Mixed Bit

So it goes.

wwwhisper add-on for Node.js

The wwwhisper Heroku add-on is now available for Node.js. As with the Ruby Rails/Rack version, setup is just a matter of three lines that enable wwwhisper auth middleware.

One of the goals of wwwhisper is to decouple authentication and authorization logic from the application business logic. Such approach allows to easily enable auth without changing business logic at all, but it has also security benefits. The Open Web Application Security Project summarizes it nicely:

‘A common mistake is to perform an authorization check by cutting and pasting an authorization code snippet into every page containing sensitive information. Worse yet would be re-writing this code for every page. Well written applications centralize access control routines, so if any bugs are found, they can be fixed once and the results apply throughout the application immediately.’

Object Oriented Programming with closures

I’ve been recently watching Structure and Interpretation of Computer Programs. These are great lectures that I highly recommend to everyone interested in programming. Some people can be discouraged by the use of Scheme, don’t be. Scheme is a tiny language, very easy to pickup and follow, and many techniques from the lectures are applicable to today’s mainstream languages.

One interesting idea is that closures are enough to implement an object-oriented system. A simple example is a counter object. In JavaScript it can be implemented like this:

function counter() {
  var val = 0;
  function get() {
    return val;
  }
  function inc() {
    val += 1;
  }
  return [get, inc];
}

function get_count(counter) {
  return counter[0]();
}

function inc_count(counter) {
  counter[1]();
}

var counter = counter();
inc_count(counter);
inc_count(counter);
console.log(get_count(counter)); // prints 2

A statefull counter exposes a public interface for increasing and obtaining a current count. The internals are encapsulated, you can not reset or decrease the count, because such operations are not exposed by the API.

You can easily define your own version of the counter, and use it in any place where the counter is expected:

function fast_counter() {
  var val = 0;
  function get() {
    return val;
  }
  function inc() {
    val += 2;
  }
  return [get, inc];
}

The implementation above makes one shortcut: a JavaScript built-in Array object is used to store and dispatch counter’s internal methods. This is convenient, but not necessary. The lectures show that closures are enough to implement data structures without a need for any built-in complex data types (‘out of thin air’ as lecturers call it). The trick is stunning and really worth studying. First we need a function that creates a pair:

function pair(first, second) { // In Lisp called `cons`
  function set_first(value) {
    first = value;
  }
  function set_second(value) {
    second = value;
  }
  return function(handler) {
    return handler(first, second, set_first, set_second);
  };
}

A pair returned by the function is not data, but code: a closure. The closure needs to be invoked with a function as an argument, and it gives this function permissions to access and modify the values stored in the pair.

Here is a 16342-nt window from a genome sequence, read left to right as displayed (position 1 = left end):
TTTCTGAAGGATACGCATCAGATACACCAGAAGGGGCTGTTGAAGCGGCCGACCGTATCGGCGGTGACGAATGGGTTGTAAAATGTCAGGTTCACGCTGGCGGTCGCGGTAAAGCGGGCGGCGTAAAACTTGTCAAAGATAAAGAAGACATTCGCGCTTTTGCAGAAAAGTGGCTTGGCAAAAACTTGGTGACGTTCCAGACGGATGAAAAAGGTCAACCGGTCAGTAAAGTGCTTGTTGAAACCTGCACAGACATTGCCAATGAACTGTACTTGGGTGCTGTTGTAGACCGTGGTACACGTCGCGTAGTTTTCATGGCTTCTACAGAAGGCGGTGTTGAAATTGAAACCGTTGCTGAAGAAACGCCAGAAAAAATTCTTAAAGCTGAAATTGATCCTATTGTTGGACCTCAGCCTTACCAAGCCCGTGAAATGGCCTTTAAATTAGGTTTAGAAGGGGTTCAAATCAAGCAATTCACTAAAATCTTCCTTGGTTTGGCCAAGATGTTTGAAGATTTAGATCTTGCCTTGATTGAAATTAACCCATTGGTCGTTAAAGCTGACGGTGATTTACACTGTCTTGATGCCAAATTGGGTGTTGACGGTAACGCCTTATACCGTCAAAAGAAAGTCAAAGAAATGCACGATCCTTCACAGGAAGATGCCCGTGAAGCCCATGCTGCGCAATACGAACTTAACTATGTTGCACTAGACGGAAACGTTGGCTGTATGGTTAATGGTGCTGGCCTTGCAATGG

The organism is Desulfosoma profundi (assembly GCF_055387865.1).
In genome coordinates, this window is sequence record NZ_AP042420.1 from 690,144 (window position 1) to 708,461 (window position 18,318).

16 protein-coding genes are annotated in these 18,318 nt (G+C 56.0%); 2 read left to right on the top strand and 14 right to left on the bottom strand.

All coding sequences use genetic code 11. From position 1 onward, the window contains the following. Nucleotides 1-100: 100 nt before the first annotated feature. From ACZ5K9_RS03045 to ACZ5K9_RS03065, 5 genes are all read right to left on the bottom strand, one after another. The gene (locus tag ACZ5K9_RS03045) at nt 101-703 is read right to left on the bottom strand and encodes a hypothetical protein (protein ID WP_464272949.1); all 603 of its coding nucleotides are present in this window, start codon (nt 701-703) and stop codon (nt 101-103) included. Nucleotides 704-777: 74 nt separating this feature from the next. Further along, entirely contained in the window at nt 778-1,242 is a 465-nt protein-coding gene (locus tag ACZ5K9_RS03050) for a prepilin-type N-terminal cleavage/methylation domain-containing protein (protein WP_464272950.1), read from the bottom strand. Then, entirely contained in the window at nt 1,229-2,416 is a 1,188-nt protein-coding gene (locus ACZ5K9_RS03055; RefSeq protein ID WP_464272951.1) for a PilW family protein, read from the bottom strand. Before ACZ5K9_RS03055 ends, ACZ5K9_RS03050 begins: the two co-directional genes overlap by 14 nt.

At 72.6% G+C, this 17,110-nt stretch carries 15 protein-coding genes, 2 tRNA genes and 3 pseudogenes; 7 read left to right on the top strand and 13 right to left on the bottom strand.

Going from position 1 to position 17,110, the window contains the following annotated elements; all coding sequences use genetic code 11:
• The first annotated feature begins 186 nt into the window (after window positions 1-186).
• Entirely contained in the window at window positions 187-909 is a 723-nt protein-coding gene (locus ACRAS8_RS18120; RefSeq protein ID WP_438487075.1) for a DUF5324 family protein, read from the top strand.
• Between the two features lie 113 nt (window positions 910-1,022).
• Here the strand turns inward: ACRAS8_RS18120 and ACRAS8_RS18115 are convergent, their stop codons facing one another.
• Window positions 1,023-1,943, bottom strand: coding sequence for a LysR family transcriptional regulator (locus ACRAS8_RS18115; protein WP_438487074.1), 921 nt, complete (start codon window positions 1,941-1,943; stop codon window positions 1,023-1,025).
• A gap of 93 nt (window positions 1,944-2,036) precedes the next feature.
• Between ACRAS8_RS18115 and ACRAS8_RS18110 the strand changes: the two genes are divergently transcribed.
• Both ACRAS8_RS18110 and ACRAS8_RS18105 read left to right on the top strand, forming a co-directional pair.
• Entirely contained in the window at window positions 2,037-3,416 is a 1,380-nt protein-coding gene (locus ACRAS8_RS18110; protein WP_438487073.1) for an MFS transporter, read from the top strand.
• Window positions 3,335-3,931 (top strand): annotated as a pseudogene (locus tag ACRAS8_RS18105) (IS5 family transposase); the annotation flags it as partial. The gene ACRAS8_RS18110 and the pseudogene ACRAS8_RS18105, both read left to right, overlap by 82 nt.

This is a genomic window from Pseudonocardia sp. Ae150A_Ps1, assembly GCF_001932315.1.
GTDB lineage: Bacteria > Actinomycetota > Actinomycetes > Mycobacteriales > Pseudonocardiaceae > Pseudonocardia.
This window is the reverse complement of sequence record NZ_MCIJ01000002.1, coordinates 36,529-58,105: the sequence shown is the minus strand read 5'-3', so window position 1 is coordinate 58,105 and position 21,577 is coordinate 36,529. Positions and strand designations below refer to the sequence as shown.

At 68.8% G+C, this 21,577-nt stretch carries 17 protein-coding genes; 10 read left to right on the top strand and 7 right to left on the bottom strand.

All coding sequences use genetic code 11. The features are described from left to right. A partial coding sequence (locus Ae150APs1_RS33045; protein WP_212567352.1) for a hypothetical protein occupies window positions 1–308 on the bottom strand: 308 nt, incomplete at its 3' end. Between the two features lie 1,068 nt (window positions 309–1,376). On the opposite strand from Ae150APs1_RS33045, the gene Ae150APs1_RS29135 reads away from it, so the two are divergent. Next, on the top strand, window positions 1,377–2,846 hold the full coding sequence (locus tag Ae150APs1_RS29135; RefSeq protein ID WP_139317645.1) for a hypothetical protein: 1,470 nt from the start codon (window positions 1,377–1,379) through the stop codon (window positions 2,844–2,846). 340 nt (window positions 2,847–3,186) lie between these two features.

Here is how the first element of the pair can be extracted:

function first(pair) { // aka car
  return pair(function(first, second, set_first, set_second) {
    return first;
  });
}

first() invokes a pair() and passes a function to it. The function is then invoked by the pair with its two current values and two functions to change the current values. first() cares only about the value of the first element and ignores remaining arguments.

Below are three more analogous functions to operate on the pair:

function second(pair) { // aka cdr
  return pair(function(first, second, set_first, set_second) {
    return second;
  });
}

function set_first(pair, value) { // aka set-car!
  return pair(function(first, second, set_first, set_second) {
    set_first(value);
  });
}

function set_second(pair, value) { // aka set-cdr!
  return pair(function(first, second, set_first, set_second) {
    set_second(value);
  });
}

The internals are hairy, but resulting high level interface is simple:

var p = pair(3, 4);
console.log(first(p) + " : " + second(p));
set_first(p, 5);
console.log(first(p) + " : " + second(p));

And pairs are enough to build a list:

var l = pair(3, pair(4, pair(5, null)));

Of course, a higher level interface can be defined, this time very straight-forward:

function list() {
  return null;
}

function is_empty(list) {
  return list === null;
}

function last(list) {
  if (is_empty(list) || second(list) === null) {
    return list;
  }
  return last(second(list));
}

function length(list) {
  if (is_empty(list)) {
    return 0;
  }
  return 1 + length(second(list));
}

function append(list, value) {
  if (is_empty(list)) {
    return pair(value, null);
  }
  set_second(last(list), pair(value, null));
  return list;
}

function get_item(list, idx) {
  if (idx === 0) {
    return first(list);
  }
  return get_item(second(list), idx - 1);
}

var l = list();
console.log(is_empty(l));
l = append(l, 1);
l = append(l, 2);
l = append(l, 3);
console.log(is_empty(l));
console.log(get_item(l, 1));
console.log(length(l));

This is just an exercise, even in Lisp pairs (cons cells) are unlikely to be implemented this way. But it is interesting to see how powerful closures are, and how they allow to blur the distinction between code and data.